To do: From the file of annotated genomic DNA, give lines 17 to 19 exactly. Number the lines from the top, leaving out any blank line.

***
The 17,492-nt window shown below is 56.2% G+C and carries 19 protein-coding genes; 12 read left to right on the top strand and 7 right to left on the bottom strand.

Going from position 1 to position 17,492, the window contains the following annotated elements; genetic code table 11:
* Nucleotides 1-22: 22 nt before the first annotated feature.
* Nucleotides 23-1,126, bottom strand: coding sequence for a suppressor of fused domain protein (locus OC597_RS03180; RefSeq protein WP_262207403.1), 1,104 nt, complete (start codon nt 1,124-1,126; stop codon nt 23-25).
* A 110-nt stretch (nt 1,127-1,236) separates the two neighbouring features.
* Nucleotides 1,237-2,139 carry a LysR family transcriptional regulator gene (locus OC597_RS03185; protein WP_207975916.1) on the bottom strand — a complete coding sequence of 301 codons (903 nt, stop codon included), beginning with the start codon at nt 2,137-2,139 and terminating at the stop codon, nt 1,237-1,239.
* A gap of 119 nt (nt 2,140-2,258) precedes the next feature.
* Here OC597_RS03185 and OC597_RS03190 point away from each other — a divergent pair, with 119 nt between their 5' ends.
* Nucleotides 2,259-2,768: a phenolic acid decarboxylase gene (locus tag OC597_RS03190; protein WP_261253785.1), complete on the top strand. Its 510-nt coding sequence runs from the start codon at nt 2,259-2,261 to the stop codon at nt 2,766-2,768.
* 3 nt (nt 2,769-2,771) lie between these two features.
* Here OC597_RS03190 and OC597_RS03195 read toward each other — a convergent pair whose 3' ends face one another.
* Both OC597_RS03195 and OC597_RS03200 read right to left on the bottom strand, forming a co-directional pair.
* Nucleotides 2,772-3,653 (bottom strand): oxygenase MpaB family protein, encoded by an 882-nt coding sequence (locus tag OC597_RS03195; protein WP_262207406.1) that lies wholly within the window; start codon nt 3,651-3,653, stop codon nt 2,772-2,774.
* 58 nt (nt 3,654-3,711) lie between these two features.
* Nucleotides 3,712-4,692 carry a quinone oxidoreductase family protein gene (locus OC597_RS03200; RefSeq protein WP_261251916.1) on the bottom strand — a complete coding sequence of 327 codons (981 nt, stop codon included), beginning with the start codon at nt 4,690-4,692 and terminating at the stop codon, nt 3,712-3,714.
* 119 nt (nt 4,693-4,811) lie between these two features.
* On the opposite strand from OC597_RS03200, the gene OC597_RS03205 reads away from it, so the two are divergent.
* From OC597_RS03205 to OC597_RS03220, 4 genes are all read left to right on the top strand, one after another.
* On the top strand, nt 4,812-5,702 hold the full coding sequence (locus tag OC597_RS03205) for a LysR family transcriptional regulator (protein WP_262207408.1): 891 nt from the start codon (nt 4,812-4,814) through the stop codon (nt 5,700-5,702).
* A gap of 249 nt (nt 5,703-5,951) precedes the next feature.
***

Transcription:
* On the opposite strand from OC597_RS03200, the gene OC597_RS03205 reads away from it, so the two are divergent.
* From OC597_RS03205 to OC597_RS03220, 4 genes are all read left to right on the top strand, one after another.
* On the top strand, nt 4,812-5,702 hold the full coding sequence (locus tag OC597_RS03205) for a LysR family transcriptional regulator (protein WP_262207408.1): 891 nt from the start codon (nt 4,812-4,814) through the stop codon (nt 5,700-5,702).